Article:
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‘Cruising’ in India

Priyanka Kotamraju | Updated on September 12, 2014

Packed with rendezvous and revelations

John Burbidge’s “memoir of same-sex love” set in India comes at an opportune time, when the LGBT movement has found voice against a draconian law recently upheld by the Supreme Court. Set in the ’80s, The Boatman candidly chronicles Burbidge’s exploits in the streets of Chowpatty in Bombay, the parks of Connaught Place in Delhi and the maidans of Calcutta. But what begins as an adventure to “test his gay potential” soon turns into a tale of addiction. Indeed, in an interview Burbidge says that he had sexual relations with more than 200 men in two years in India.

It is 1980. A 33-year-old Burbidge arrives in India, four years after his first stint. He is neither a “poofter”, nor a “homo” — the derisive terms hurled at gays in his home country Australia — but finds himself increasingly drawn to India’s “young men”. Over the next four years, we follow Burbidge as he builds his double life of a keen international NGO worker by day and a raging homosexual scouring the cities’ underbellies by night. Chapter after chapter, night after night, told in a style resembling paper presentations made at dull seminars, Burbidge stumbles upon public spaces where an invisible populace comes together — maalishwallas offering more than just a massage, young medical students, men whose loving mothers feed him home-cooked meals, husbands and rickshawallahs — in parks, dimly-lit streets, urinals at railway stations and men’s hostels for fleeting gratification.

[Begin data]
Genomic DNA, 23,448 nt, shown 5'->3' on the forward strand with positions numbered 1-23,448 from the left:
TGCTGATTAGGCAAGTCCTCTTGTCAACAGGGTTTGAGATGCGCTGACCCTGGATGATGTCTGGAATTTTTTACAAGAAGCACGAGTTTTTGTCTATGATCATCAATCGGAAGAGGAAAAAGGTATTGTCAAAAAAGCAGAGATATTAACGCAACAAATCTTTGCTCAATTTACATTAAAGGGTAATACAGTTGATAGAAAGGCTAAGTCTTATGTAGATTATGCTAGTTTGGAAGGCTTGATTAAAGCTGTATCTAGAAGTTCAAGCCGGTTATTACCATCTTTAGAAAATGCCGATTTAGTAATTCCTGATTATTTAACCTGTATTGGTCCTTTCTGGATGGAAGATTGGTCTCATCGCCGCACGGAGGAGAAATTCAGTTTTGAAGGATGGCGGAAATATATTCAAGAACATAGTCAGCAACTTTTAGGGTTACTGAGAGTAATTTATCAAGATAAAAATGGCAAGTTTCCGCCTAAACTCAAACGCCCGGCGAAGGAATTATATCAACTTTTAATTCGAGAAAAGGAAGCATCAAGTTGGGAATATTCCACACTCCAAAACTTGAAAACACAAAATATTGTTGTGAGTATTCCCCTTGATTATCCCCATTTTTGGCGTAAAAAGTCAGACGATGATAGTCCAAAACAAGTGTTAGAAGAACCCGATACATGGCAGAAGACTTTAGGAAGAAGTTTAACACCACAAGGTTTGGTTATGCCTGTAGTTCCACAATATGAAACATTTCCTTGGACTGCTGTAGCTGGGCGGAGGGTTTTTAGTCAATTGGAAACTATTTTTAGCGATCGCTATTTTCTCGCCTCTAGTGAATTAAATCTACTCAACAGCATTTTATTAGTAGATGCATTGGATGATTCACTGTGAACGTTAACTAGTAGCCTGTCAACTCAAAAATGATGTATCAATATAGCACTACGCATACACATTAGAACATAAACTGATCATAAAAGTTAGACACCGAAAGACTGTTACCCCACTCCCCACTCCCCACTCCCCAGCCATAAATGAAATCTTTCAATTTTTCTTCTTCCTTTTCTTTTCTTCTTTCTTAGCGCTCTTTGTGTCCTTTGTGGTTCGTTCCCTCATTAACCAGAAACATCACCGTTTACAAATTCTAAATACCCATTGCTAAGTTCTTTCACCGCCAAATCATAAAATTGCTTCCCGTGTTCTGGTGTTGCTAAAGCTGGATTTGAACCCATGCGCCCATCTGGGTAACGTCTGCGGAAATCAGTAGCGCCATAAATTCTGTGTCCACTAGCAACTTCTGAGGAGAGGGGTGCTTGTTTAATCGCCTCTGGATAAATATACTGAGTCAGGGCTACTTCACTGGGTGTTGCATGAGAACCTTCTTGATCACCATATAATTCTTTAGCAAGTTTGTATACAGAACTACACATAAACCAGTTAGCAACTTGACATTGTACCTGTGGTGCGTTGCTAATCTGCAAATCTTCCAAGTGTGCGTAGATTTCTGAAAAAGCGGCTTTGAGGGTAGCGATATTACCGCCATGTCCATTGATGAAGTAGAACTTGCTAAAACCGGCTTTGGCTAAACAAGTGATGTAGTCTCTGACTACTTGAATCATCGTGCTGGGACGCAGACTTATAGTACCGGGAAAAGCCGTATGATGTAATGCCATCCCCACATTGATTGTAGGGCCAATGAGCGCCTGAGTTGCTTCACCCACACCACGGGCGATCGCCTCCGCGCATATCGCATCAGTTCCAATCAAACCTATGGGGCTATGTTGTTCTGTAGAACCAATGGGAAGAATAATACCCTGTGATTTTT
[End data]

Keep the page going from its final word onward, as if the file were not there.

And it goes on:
On a fundraising trip in Calcutta, Burbidge’s sexual life is subjected to a humorous scrutiny by his friends — “So Burbs, what’s this I hear about your after-hours activities? What do they call it, boating?”

“From that day on,” writes Burbidge, “I was saddled with the title of ‘the boatman’.”

Not all of his encounters are pleasant. Plainclothes policemen catch him in the act at a brothel in Calcutta, at railway stations and in parks. Word also gets around quickly about his sexual diseases. Rumour and suspicion rule at his office, where co-workers begin to get curious about his nightly escapades. Trapped in a low-paying job, he is also bitter about not being able to move out of “the street gay scene”.

But Burbidge survives, and the dangers scarcely stop him and “his agenda”.

For a country that still criminalises homosexuality, The Boatman chronicles its own cities that defy the law every night as spaces morph, people emerge and all types of liaisons are made and broken.



Published on March 14, 2014

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